Wednesday, September 12, 2007

- Requiem

I was a junior in high school. I was sitting in Ms Gauthier's Gifted American History class and the period had just started when the teacher next door came in. "A plane hit the World Trade Center!" she said. We turned on the television to see. One of the towers was burning - it looked like it was wearing a belt of fire. The test we were taking that day lay forgotten.

Then, as we watched the television, the second plane hit.

I know we all have our particular memories of that day, but sitting in the back of the classroom, next to my friend Matt, the silence among us is what I remember most. It was a dead silence, that lasted about 15 seconds, but watching the debris fall from the other side of the building, it was in slow motion.

Our teacher turned off the TV, and faced us, pale. "We....We have a test today. Time starts now."

We took our test and turned the television back on, and watched the fire trucks, the police cars, the ambulances, responding to the scene.

We watched the towers fall.

It's been said that 9/11 was my generation's Pearl Harbor or Kennedy Assassination, and I'm inclined to agree.

* * *

When I stopped in at my mother's this morning to play with the dog and get some free breakfest, I remarked to her that this was the first year that's gone by that the wounds 9/11 left on me haven't felt like they've been rubbed with salt. I don't say this to suggest that the passage of time has eliminated the pain and rage I felt that day, sitting in my orange chair at my black desk, useless, hopeless. Time has merely dulled my choler and hurt, made it almost bearable.


I've seen some horrible things at work, been a part of some hopeless situations. I manage through these because I can. However, I still have trouble watching the attacks played again and again on television. Something twisted in me that day the hasn't been set right, that has healed broken. However, the memory of those killed in the attacks will live on through all of us. We are all survivors of those attacks, and we are all tributes to the dead. I would challenge myself to remember that. I live on in the place of those victims, and I'm going to live life to its fullest.

I'm not going to go political on this, but I think this country has a lot of problems that we aren't addressing. But I also think that we are the greatest county in the world, bar none. And I'm proud to be an American.



Ben said...

Understand what you mean.

When it happened, I was in college, and in the hall they put a giant screen to watch the news. We were shocked (and I'm not even american), disturbed. On this day, we were all New-Yorkers.

Though, my teacher (Business Management 101), wanted to give a class anyway. She didn't.

I'm from Qu├ębec, CAN. We speak french here. The word Bless in french mean Hurt. So that day, we all tough about the sentence "God Bless America" who mean something totally different here.

That was before Al Qaeda, before the confrontation, before the lies.

Anonymous said...

I hafta say that I feel the same way you do.

I feel as though nothing will ever be the same as before that day. And it is similar to Pearl Harbor for the younger generation. I remember the day as if it was yesterday. I had just graduated from high school, started my first year of college and I was sitting in the parking lot getting ready to go to class. Instead of our lecture, we watched CNN.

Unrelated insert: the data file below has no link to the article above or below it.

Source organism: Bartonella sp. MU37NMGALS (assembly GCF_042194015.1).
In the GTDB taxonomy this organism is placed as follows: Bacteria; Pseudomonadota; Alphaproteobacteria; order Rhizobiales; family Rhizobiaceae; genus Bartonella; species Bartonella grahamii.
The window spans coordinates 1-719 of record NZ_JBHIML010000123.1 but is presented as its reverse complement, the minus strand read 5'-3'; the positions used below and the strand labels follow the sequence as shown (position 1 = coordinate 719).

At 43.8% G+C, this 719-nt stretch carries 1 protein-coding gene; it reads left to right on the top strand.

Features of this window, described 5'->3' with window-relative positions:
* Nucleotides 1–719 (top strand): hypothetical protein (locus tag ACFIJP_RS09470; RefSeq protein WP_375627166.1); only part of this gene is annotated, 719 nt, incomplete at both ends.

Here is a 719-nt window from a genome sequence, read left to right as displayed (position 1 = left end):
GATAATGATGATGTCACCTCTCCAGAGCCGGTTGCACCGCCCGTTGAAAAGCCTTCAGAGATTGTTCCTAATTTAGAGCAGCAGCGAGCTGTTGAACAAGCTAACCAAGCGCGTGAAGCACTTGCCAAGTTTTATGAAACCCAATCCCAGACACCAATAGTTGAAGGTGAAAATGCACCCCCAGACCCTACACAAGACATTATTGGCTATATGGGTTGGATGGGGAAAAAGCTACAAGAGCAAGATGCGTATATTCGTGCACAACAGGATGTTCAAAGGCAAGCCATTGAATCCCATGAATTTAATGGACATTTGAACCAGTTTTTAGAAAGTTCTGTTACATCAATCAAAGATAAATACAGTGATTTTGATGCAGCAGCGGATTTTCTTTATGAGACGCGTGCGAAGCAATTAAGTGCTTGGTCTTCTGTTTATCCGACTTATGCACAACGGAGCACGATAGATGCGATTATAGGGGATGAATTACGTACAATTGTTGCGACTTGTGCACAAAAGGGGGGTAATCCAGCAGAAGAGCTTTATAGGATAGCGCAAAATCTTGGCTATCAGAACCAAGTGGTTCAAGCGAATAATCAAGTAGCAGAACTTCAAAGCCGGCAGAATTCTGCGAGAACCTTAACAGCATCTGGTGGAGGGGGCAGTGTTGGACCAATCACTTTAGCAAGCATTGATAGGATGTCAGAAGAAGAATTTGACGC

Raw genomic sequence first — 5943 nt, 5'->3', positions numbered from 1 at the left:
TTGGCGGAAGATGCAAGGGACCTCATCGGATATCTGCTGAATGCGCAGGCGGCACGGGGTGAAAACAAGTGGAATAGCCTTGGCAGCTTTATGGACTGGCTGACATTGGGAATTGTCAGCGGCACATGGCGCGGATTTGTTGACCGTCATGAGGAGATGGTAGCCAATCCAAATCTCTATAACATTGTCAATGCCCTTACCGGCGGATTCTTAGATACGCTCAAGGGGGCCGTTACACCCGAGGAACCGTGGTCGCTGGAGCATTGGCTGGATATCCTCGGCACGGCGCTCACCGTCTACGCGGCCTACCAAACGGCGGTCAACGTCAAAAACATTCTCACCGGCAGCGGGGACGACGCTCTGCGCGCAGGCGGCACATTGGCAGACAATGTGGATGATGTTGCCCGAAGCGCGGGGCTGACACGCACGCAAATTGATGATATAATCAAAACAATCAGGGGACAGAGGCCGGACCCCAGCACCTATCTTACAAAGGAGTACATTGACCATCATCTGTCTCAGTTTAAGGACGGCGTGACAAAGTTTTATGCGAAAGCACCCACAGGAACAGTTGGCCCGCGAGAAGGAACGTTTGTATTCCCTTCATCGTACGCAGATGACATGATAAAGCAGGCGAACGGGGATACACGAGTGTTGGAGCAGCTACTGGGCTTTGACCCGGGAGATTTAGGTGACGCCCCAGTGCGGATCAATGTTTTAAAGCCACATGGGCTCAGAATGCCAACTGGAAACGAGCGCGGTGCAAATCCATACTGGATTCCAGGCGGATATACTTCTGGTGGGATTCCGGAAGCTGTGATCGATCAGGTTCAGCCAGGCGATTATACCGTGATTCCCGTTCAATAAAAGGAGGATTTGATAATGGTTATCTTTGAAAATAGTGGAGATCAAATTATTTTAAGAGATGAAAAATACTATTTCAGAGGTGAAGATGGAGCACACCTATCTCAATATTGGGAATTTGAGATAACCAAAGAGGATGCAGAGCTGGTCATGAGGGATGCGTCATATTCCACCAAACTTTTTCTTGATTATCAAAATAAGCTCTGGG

Seeing all the footage, photographs just seems to reopen the fury in me. The sadness. It's almost as if there is this empty part in my heart, that sometimes I forget is there, but it's like the scab has been pulled off and it's been exposed all over again. I feel so helpless.

They had a special on the history channel over the weekend, and I had to turn it after seeing people's bodies jumping from the building. One lady had said it was similar to them choosing their fate instead of letting it be chosen for them.... so they jumped to their death.

On another blog there was a talk show about it, a man had recieved a phone call from his brother. He told his brother how relieved he was that he was safe, and his brother said he wasn't. He was still in the building in a conference room and he just called to tell him goodbye and he loved him. His brother begged for him not to get off the phone, but he said he was in there with other people and they had to share the phone. His mother came home to find a message on her machine saying the same. I just couldn't imagine. But the mother said something that stuck with me, and will until the day I die.....



Ribeye of your Dreams said...

I was out hunting for a job when I found out about it...was living with my ex-partner. I walked to a comic book store that I had an interview with, and when I got there, the owner said he wasn't opening because we'd been bombed. I didn't know what he was talking about, so I walked back to the apartment, and turned on the tv. I watched for a couple of hours, told my bf at the time about it, and a few hours after that, I was dumped and kicked out for another man. I ended up staying at a friends house and watching it all with them for the next couple of days until I moved back home.

born_yesterday said...

i was listening to bob & tom
it's not often they say "folks this isn't a joke..."

Loving Annie said...

Good Sunday afternoon the 16th to you MedicMarch ! How are you doing ?

You said it beautifully about 9/11... It was our generations' Pearl Harbor - and Kennedy assasination... And in a way, we may never really wholly recover from the emotional shock of what was done to us as a nation that welcomed all into our melting pot, our democracy and land of the free...

Thank you for commenting on my Mhmmm Yes blog, b.t.w. -- 3 times since August 1st ! You are a dear.
I left you a link in today's 'thank-you's.

*cyber hugs and smiles*
Loving Annie